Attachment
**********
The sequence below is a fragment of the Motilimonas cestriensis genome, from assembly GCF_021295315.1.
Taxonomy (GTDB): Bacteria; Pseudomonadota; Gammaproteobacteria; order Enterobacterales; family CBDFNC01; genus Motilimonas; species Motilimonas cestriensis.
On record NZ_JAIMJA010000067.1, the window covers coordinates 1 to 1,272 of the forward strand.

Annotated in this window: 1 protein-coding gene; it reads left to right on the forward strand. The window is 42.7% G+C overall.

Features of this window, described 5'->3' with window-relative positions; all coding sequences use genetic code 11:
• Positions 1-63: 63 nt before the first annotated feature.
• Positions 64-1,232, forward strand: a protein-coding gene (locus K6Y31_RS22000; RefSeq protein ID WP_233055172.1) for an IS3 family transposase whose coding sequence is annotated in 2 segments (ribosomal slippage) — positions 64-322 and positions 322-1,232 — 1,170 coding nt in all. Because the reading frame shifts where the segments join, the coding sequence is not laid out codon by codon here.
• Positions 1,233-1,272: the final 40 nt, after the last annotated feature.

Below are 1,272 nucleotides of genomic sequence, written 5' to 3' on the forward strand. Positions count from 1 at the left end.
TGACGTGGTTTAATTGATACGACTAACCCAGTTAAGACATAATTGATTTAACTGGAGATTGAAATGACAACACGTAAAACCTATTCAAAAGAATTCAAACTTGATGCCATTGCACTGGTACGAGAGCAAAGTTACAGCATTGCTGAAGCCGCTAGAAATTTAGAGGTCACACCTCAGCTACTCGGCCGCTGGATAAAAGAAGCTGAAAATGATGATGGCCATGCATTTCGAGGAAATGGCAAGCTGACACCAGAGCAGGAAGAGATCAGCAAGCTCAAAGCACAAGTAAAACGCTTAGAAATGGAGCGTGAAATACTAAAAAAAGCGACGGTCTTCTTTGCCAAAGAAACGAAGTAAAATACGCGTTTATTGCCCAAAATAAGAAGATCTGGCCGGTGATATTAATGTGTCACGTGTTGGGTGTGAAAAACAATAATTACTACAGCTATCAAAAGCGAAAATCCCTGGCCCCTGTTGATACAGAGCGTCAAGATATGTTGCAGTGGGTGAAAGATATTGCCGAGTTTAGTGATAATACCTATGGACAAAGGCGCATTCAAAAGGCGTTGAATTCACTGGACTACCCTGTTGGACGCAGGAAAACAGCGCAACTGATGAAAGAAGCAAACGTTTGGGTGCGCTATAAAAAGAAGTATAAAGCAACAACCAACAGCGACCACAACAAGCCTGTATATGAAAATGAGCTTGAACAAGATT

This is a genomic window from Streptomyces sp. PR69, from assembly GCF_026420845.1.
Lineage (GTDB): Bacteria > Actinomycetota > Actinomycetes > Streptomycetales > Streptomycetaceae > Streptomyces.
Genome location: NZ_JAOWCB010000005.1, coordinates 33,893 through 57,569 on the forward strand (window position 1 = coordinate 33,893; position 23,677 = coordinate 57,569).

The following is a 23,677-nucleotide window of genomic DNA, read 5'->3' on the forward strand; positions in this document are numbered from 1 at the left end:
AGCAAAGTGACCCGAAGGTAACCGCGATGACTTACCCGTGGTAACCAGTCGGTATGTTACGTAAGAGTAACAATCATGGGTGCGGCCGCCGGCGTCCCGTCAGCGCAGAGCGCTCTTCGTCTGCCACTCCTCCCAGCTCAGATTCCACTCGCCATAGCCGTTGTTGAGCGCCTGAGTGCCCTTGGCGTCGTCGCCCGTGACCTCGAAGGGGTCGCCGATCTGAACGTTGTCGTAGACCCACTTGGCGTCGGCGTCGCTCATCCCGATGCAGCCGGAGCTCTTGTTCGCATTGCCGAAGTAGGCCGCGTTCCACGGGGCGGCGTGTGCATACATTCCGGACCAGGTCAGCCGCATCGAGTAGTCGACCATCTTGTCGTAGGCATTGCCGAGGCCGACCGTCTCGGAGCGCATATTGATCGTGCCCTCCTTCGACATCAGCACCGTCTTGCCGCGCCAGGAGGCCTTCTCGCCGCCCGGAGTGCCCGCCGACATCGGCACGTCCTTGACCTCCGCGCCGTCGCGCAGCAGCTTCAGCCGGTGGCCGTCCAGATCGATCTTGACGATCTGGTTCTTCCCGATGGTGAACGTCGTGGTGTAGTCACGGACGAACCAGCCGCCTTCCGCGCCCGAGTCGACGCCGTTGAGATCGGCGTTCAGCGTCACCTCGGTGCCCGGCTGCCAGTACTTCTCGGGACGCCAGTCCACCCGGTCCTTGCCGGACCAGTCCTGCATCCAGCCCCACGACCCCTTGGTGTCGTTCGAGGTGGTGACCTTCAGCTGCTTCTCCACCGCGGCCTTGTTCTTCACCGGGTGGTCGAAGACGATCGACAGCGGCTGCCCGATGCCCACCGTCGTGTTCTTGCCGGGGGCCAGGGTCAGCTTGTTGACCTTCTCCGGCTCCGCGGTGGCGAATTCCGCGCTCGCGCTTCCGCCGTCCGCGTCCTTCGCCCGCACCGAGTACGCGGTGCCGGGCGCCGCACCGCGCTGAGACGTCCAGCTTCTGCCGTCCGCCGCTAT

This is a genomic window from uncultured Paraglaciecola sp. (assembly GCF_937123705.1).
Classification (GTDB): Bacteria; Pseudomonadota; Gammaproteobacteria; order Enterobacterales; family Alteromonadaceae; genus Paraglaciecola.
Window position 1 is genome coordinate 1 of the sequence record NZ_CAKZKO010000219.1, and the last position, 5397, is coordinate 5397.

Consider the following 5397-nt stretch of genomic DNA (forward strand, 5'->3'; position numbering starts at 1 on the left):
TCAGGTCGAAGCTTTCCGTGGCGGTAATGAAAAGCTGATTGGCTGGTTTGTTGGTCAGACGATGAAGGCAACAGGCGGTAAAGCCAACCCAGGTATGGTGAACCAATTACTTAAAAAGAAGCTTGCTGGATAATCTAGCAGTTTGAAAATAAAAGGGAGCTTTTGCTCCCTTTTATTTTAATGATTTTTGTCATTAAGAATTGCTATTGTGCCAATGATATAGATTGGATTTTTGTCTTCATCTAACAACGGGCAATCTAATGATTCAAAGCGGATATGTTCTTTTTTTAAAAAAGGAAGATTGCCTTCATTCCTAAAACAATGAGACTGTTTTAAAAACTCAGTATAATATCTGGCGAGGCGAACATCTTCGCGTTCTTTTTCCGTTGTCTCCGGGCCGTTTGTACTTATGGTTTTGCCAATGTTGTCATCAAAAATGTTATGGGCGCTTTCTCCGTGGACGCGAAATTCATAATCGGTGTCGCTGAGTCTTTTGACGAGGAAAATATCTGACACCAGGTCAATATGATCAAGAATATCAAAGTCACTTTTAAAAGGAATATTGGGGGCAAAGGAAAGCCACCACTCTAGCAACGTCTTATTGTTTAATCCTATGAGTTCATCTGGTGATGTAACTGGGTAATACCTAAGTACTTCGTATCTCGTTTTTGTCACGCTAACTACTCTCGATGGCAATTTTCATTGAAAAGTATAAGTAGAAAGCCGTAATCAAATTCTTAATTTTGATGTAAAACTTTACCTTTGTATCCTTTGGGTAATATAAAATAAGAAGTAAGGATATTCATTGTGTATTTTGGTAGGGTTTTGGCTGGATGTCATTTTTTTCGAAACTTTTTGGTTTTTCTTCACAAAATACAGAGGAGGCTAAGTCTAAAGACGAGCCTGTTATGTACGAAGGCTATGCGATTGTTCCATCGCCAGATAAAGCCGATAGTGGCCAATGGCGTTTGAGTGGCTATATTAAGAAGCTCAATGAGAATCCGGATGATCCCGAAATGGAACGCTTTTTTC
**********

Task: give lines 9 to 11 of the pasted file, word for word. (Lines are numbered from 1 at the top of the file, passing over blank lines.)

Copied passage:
Below are 1,272 nucleotides of genomic sequence, written 5' to 3' on the forward strand. Positions count from 1 at the left end.
TGACGTGGTTTAATTGATACGACTAACCCAGTTAAGACATAATTGATTTAACTGGAGATTGAAATGACAACACGTAAAACCTATTCAAAAGAATTCAAACTTGATGCCATTGCACTGGTACGAGAGCAAAGTTACAGCATTGCTGAAGCCGCTAGAAATTTAGAGGTCACACCTCAGCTACTCGGCCGCTGGATAAAAGAAGCTGAAAATGATGATGGCCATGCATTTCGAGGAAATGGCAAGCTGACACCAGAGCAGGAAGAGATCAGCAAGCTCAAAGCACAAGTAAAACGCTTAGAAATGGAGCGTGAAATACTAAAAAAAGCGACGGTCTTCTTTGCCAAAGAAACGAAGTAAAATACGCGTTTATTGCCCAAAATAAGAAGATCTGGCCGGTGATATTAATGTGTCACGTGTTGGGTGTGAAAAACAATAATTACTACAGCTATCAAAAGCGAAAATCCCTGGCCCCTGTTGATACAGAGCGTCAAGATATGTTGCAGTGGGTGAAAGATATTGCCGAGTTTAGTGATAATACCTATGGACAAAGGCGCATTCAAAAGGCGTTGAATTCACTGGACTACCCTGTTGGACGCAGGAAAACAGCGCAACTGATGAAAGAAGCAAACGTTTGGGTGCGCTATAAAAAGAAGTATAAAGCAACAACCAACAGCGACCACAACAAGCCTGTATATGAAAATGAGCTTGAACAAGATT

This is a genomic window from Streptomyces sp. PR69, from assembly GCF_026420845.1.